You can find over 700 ideas for saving money, time and help the planet. Have fun looking!


                      • #41
                        I put a bucket in my kitchen sink and use it to rinse off dirt from potatoes and I also put in water I've used for cooking when I boil pasta or steam vegies. I also put in the coffee grounds from our coffee plunger.

                        I put all this into my garden and it's never looked better.

                        I shudder to think how much wonderful topsoil and nutrients are put down our sinks every day.

                        I don't use the greywater from my washing up in my garden as I've heard it's not suitable because of all the fats.


                        • #42
                          composting worm farm

                          I put this on another thread, but have since realised that THIS is the 'ideas' thread so sorry to repeat myself if you've already read it but for those that haven't.....
                          A simple yet fantastic idea for a small home compost/worm farm is to get a polystyrene box (i know i know, polystyrene!, but it IS recycling at least). You can get large ones used for transporting veges in from vege markets and the sort, sometimes they're free, sometimes 1 or 2 $$.
                          Poke some holes in the bottom and place it on the ground somewhere nice and shady on the dirt to allow worms to get to it, making sure one side is slightly higher than the other to allow worm wee to drain.
                          Put a layer of dirt/soil, say an inch or 2 and then start adding your vege scraps. Dont add meat or manure of a meat eating animal (worms dont like it). Avoid onion and citrus too.
                          Manure is good every now and then. Add a thin layer of soil each time you put a layer or scraps/manure on.
                          Keep the lid on, water every now and then or even better, pee on it once in a while (hubbys job), alternativly you can pour a little beer on top and the worms will love it. Turn once a week with a hand trowel. Eventually you will get beautiful organic chemical free compost to put into your garen. Nothing on the shelf can beat it!!
                          If you fill it too fast just get another box placing it on top and repeating the procedure.


                          • #43
                            Reduce, reuse, recycle - your tips and ideas

                            I've been challenged over the past few months to buy less, consume less, waste less, throw out less. I try to think 'reduce, reuse, recycle' and thought we could all share ways we have done that and ideas for others...

                            Here are some of my recent ones:
                            • We occasionally have coffee and raisin toast at Gloria Jeans, and I've noticed that the plates and cutlery they have are really good quality, so they go in the bottom of the pram and come home to my picnic gear.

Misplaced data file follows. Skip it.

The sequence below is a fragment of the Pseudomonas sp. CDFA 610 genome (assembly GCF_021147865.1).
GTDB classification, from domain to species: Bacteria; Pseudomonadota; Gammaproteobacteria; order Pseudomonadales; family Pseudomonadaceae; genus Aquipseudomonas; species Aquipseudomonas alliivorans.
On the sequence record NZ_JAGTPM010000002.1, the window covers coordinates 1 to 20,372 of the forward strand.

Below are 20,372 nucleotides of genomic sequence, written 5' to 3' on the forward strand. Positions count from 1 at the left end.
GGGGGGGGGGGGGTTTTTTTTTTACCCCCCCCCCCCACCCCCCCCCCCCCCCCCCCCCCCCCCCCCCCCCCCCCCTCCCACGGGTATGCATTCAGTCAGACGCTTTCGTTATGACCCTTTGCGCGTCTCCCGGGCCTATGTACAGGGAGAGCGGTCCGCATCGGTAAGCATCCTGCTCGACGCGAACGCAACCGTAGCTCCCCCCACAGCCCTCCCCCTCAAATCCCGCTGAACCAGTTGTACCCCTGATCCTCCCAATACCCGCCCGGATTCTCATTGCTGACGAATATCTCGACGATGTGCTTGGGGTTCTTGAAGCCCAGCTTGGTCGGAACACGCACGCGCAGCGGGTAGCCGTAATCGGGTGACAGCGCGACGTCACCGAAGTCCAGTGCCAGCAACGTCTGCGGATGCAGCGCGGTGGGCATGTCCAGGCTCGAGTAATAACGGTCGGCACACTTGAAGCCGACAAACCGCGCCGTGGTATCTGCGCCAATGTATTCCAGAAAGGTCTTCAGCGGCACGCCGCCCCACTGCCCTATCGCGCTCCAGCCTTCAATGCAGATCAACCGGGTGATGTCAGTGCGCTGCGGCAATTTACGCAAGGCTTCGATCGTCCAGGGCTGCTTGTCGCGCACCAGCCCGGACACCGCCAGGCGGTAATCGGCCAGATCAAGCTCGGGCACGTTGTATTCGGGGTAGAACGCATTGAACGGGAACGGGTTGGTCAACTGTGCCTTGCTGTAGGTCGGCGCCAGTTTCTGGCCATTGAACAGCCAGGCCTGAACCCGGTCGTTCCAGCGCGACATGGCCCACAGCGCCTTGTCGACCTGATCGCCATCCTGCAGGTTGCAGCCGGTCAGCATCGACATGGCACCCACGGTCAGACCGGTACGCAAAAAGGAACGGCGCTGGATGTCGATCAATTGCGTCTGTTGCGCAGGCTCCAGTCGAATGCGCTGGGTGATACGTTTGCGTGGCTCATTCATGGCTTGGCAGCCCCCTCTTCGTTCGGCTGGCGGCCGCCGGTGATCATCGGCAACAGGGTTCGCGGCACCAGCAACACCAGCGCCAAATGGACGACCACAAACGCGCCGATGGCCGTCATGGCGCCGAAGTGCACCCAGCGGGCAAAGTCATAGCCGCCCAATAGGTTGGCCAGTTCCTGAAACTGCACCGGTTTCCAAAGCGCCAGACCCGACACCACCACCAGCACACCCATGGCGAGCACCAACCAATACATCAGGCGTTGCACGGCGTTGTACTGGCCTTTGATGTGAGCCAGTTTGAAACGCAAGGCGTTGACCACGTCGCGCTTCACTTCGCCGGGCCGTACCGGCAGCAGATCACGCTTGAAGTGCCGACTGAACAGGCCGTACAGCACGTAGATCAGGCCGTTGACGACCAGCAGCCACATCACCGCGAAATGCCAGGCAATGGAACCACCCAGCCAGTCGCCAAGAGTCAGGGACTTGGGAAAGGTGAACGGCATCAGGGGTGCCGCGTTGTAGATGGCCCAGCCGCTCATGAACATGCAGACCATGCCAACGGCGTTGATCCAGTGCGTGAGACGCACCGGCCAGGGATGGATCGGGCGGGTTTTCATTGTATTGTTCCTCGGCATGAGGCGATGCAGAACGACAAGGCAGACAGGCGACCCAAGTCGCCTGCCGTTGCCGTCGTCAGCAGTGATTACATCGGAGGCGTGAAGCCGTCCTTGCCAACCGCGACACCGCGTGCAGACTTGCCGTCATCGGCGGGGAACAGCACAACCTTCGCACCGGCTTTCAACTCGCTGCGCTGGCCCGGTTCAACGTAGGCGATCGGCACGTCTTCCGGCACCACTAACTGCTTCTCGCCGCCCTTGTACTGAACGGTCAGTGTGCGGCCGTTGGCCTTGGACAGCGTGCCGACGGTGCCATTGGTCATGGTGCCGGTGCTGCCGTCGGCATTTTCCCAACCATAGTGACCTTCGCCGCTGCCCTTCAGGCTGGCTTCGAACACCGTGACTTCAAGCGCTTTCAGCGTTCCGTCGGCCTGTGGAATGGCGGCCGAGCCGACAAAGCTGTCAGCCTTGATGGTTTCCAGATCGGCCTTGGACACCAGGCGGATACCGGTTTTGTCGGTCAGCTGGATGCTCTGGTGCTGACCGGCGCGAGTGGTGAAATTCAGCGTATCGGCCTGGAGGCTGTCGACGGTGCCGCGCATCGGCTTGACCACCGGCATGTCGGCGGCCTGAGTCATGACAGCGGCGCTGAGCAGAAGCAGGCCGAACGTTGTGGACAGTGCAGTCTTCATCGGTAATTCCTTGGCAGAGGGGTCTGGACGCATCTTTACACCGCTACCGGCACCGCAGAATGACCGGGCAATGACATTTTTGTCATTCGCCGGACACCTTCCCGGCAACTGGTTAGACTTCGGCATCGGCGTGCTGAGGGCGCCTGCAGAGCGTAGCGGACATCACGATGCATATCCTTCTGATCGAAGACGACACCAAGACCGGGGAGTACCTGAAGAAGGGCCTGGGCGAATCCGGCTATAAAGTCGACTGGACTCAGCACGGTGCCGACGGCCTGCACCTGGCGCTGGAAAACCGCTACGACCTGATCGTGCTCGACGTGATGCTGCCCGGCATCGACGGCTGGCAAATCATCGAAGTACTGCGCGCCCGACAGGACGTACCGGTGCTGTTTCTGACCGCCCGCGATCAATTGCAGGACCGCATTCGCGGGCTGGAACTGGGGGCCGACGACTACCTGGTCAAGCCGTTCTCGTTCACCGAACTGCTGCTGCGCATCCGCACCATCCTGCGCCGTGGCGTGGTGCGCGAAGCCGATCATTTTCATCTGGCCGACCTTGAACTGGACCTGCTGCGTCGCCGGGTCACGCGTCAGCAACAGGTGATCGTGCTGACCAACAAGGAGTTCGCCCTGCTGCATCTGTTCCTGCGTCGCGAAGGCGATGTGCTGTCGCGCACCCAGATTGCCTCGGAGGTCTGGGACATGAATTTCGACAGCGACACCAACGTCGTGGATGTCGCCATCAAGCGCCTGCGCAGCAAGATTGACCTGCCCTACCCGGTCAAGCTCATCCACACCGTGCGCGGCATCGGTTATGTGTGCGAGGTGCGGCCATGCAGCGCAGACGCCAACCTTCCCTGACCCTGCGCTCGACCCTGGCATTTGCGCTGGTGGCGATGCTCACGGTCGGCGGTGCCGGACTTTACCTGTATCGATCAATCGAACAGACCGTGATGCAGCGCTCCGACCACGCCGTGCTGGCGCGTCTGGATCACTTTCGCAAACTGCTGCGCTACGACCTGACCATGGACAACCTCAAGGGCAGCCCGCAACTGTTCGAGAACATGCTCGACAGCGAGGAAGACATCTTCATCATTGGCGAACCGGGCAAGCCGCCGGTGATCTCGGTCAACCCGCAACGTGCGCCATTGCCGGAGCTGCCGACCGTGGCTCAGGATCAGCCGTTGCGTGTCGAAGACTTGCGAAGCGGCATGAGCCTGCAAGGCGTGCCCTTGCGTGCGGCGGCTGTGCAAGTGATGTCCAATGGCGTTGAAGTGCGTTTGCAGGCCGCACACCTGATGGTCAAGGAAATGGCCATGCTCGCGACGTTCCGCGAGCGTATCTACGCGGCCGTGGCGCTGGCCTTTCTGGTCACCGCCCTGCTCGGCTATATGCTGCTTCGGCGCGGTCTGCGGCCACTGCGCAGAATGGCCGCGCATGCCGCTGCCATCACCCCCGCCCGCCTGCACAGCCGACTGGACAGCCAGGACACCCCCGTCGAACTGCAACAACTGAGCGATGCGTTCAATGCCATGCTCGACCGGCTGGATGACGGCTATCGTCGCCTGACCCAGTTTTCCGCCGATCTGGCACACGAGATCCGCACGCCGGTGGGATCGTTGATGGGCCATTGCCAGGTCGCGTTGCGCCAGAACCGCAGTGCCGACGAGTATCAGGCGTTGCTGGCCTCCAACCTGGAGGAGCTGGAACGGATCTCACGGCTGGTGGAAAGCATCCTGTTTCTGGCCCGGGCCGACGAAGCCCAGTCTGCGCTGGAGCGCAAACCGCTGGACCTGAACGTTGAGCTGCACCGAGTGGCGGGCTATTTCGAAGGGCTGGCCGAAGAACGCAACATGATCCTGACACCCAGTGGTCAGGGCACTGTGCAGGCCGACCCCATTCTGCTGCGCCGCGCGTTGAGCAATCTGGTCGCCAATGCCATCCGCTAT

• Mum had a towel rail that fell apart, but the rails make great garden stakes, and the stand itself ( it had a concertina fold at each end) will be a great trellis for beans.
                            • My toilet brush broke the other day, and instead of chucking the stainless steel container the brush sat in into the recycling bin and cleaned it up and kept it - don't know what for yet, but I'm sure i'll find a use.
                            • As I have replaced my commercial cleaners with vinegar and bicarb I have used the spray bottles, cleaned them up and put vinegar in them instead of buying new ones.


                            • #44
                              Also vinegar is a great weed killer.

                              Have you tried soapnuts?? They are a natural alternative to laundry detergent so you can cut down on waste there too (although postage is still a bit OTT).

                              I'd be interested to see some other people's ideas too. This is one area that we try to improve on but usually give in to convenience.


                              • #45
                                Becareful that you don't clutter your house up waiting to find a use for something (my problem)

                                Here's a few ideas to start with;

                                I take a cup to the coffee shop with me (when I'm at work)
                                If I need to buy lunch when at work, I take a plate
                                When I take lunch and food to work/school it's in a re-usable container
                                I use vinegar as a rinse aid instead of conditioner in the washing machine